The GPD Win 3 is a handheld computer that’s designed first and foremost for gaming. As I covered in my review of a pre-release GPD Win 3 prototype, it’s a full-fledged Windows PC with hardware that’s powerful enough for general purpose computing, but the design makes it awkward to use for anything but gaming… unless you start to connect external hardware.
And that’s where the optional GPD Win 3 docking station comes in.
It’s an optional accessory that connects to the Thunderbolt/USB-C port on the bottom of the computer and effectively lets you use the Win 3 like a desktop PC.
The Win 3 is available for pre-order for $799 and up through an Indiegogo crowdfunding campaign, and the docking station is an optional $50 add-on. GPD provided me with a demo unit for testing purposes, and the company also recently released a firmware update that allows you to use the computer’s game controllers in mouse mode. I wanted to focus on both of those new features in this article.
I say “new,” because the docking station and mouse mode are both new to me since I published Liliputing’s GPD Win 3 Preview, but both features/options will be available to crowdfunding backers and customers as soon as the Win 3 ships.
Anyway, mouse mode is pretty straightforward and works the same way it does on other GPD Win devices: flip a switch on the side of the computer and the right analog stick allows you to move a cursor across the screen, while the L1 and R1 buttons act as left and right click buttons.
While the Win 3 has a touchscreen display, sometimes it can be easier to use mouse mode when copying and pasting files, opening contest menus, or trying to hit small targets on the screen like the close or minimize buttons in the upper right corner of an app. I also find it easier to double-click by pressing a button than by tapping the screen twice, so I’m pretty happy to have the mouse mode option that was initially missing.
Again, this should be available out of the box for actual customers. It just wasn’t ready when GPD first shipped a pre-release device to me.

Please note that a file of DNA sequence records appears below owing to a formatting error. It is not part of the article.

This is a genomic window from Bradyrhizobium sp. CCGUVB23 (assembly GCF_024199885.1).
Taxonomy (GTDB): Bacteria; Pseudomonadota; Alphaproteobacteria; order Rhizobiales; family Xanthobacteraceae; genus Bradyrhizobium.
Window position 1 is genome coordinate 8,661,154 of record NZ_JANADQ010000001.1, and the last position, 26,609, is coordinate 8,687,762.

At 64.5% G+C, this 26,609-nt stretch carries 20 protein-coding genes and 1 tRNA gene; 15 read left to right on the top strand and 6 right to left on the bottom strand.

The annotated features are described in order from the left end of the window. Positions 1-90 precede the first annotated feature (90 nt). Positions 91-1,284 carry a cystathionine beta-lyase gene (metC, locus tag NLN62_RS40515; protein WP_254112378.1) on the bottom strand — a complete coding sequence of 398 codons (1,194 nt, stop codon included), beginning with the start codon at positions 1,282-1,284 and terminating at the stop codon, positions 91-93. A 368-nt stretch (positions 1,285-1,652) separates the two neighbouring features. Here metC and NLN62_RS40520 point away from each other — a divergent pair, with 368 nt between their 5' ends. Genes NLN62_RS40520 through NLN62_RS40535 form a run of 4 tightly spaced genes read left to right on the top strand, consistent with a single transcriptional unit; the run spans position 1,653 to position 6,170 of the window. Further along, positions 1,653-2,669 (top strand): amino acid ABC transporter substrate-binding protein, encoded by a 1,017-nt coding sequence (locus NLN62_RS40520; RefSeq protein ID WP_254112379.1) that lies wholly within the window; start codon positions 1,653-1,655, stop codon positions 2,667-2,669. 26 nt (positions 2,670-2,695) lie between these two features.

The GPD Win 3 has powerful hardware including an Intel Tiger Lake processor, Intel Iris Xe graphics, 16GB of RAM, and 1TB of solid state storage. But it’s hampered by one of the worst keyboards I’ve used on a mobile device (it’s a capacitive touch keyboard reveled when you slide up the display, and it provides no tactile feedback and which often doesn’t register key presses), making text entry a chore.
So while the form factor is great for gaming, with a 5.5 inch, 720p touchscreen display surrounded by game controllers on each side, the Win 3 is uncomfortable to use for much of anything else… when you’re using it as a handheld device.
But on the bottom of the computer there’s a Thunderbolt 4/USB-C port that opens up a lot of possibilities. Previously I had tested the Win 3 with a 3rd-party dock that allowed me to plug in a display, mouse, and keyboard. But the official docking station provides a better system for doing that.
Connect the Win 3 to the dock and you get access to the following ports:
- 1 x HDMI 2.0A (4K @ 60 fps)
- 1 x Gigabit Ethernet
- 3 x USB 3.1 Gen 2 Type-A
- 1 x USB Type-C power input with support for 65W USB power delivery
At $50, it’s not a particularly expensive add-on, and unlike third-party accessories it’s designed specifically for the Win 3. That means you can easily connect the computer by attaching the USB-C port on the bottom of the Win 3 to the input on the dock, allowing the computer to stand up so it’s easily visible while docked.
There’s also a cut-out in the stand that allows for air to flow into the intake vent on the back of the Win 3.
One thing to keep in mind is that this is a USB-C dock, but not a Thunderbolt 4 dock. That means you get data transfer speeds up to 10 Gbps, which is good enough for a display, Ethernet connection, and most USB peripherals. But you don’t get the 40 Gbps speeds you’d want if you were going to connect an external graphics dock. So this isn’t the accessory for you if you were hoping to add a high-end desktop graphics card to the Win 3.
While the built-in Intel Iris Xe graphics are good enough to handle many modern PC games at the 720p native resolution of the Win 3’s built-in display, the computer might struggle with 1080p or higher resolutions. So I think of the dock as allowing you to use this handheld gaming PC as a desktop general-purpose computer rather than as a desktop gaming PC.
That said, I did a little bit of gaming using the dock and a third-party game controller, and at 720p resolutions, the Win 3 performed just as well on a big screen as it does on the small screen.
Overall, if you’re just looking for a handheld PC for gaming on the go and don’t anticipate using the Win 3 for much of anything else, you might want to save $50 and skip the docking station. But I think it’s well worth the price if you’re planning on ever using the computer for other activities.
At the very least, it would make the process of setting up the computer and logging into your accounts a lot easier.
For more details on the GPD Win 3 including performance and usage notes, make sure to check out Liliputing’s GPD Win 3 Preview.